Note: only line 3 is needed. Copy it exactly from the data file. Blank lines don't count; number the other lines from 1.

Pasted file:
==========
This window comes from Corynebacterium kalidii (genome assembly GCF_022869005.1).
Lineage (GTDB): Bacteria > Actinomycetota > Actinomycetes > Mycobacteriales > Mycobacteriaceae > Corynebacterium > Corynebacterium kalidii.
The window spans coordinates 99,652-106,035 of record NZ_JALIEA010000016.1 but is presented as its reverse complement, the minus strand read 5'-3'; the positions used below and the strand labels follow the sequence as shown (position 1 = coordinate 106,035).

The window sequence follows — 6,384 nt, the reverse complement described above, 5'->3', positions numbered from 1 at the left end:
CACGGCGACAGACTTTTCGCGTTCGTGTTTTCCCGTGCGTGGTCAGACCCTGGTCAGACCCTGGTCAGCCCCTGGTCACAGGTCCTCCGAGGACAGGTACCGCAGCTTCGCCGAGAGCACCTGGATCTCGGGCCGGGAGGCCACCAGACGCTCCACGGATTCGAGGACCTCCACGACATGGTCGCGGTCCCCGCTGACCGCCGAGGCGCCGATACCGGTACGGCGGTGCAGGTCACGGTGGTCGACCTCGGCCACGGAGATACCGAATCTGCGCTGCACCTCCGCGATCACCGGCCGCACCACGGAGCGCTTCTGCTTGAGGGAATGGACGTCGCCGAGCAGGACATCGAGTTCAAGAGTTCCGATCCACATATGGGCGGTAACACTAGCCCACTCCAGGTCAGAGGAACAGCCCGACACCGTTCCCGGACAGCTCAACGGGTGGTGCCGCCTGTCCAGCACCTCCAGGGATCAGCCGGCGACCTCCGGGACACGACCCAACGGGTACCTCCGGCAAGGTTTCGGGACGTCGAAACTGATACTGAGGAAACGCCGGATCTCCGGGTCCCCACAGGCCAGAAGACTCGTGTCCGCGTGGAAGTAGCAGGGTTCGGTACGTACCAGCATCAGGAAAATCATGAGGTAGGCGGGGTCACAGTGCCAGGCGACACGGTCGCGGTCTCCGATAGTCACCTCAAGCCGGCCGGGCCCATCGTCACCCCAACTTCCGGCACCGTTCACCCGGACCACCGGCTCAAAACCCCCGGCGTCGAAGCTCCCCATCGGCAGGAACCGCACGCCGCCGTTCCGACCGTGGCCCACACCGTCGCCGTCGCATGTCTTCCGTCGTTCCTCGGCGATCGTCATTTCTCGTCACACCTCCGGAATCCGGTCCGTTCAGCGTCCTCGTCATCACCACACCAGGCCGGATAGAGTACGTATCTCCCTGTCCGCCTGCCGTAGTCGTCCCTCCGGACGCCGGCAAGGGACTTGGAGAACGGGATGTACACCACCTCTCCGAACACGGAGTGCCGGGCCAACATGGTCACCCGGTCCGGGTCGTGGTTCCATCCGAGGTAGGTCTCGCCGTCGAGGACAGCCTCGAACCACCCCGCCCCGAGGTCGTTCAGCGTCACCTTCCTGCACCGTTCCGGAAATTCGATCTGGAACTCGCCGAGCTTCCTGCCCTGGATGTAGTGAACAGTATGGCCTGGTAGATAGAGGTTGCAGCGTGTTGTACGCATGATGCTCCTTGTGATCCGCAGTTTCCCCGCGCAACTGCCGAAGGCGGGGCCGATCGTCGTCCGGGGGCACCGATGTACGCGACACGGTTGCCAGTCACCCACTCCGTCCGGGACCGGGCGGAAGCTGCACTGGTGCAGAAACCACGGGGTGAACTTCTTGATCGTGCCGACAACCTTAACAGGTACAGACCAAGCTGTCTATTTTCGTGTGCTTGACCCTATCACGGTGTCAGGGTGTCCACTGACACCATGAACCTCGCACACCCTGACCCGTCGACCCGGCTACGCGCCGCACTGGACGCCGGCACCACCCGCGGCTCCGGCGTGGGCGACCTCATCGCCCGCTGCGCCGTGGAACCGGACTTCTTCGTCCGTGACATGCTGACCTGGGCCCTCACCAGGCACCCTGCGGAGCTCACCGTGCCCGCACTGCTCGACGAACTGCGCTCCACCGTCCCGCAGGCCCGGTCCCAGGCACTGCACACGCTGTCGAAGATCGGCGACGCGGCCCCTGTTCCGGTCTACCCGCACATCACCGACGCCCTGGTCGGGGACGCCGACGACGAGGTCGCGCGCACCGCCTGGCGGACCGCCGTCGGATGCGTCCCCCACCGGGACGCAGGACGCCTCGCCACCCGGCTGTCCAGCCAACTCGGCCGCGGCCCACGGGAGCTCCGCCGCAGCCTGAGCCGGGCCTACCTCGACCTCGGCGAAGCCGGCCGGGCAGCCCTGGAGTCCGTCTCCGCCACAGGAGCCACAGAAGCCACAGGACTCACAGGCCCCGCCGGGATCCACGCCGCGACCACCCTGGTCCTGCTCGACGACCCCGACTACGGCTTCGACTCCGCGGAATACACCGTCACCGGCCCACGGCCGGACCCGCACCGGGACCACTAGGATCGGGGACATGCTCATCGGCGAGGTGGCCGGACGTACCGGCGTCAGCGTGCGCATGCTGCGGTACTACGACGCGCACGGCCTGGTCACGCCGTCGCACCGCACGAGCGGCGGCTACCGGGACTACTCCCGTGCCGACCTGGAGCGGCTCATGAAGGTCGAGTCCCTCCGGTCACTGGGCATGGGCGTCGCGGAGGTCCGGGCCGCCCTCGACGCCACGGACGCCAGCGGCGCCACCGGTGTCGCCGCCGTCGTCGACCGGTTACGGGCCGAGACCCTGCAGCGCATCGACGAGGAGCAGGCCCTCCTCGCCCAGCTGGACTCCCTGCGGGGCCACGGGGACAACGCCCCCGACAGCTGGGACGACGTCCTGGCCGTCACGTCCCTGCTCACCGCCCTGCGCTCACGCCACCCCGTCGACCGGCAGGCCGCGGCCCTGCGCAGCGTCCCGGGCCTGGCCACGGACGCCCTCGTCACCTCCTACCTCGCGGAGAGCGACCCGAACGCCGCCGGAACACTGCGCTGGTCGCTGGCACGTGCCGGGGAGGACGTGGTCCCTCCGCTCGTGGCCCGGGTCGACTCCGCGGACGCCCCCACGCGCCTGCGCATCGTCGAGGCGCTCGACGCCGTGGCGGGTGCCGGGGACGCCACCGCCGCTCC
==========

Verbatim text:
The window spans coordinates 99,652-106,035 of record NZ_JALIEA010000016.1 but is presented as its reverse complement, the minus strand read 5'-3'; the positions used below and the strand labels follow the sequence as shown (position 1 = coordinate 106,035).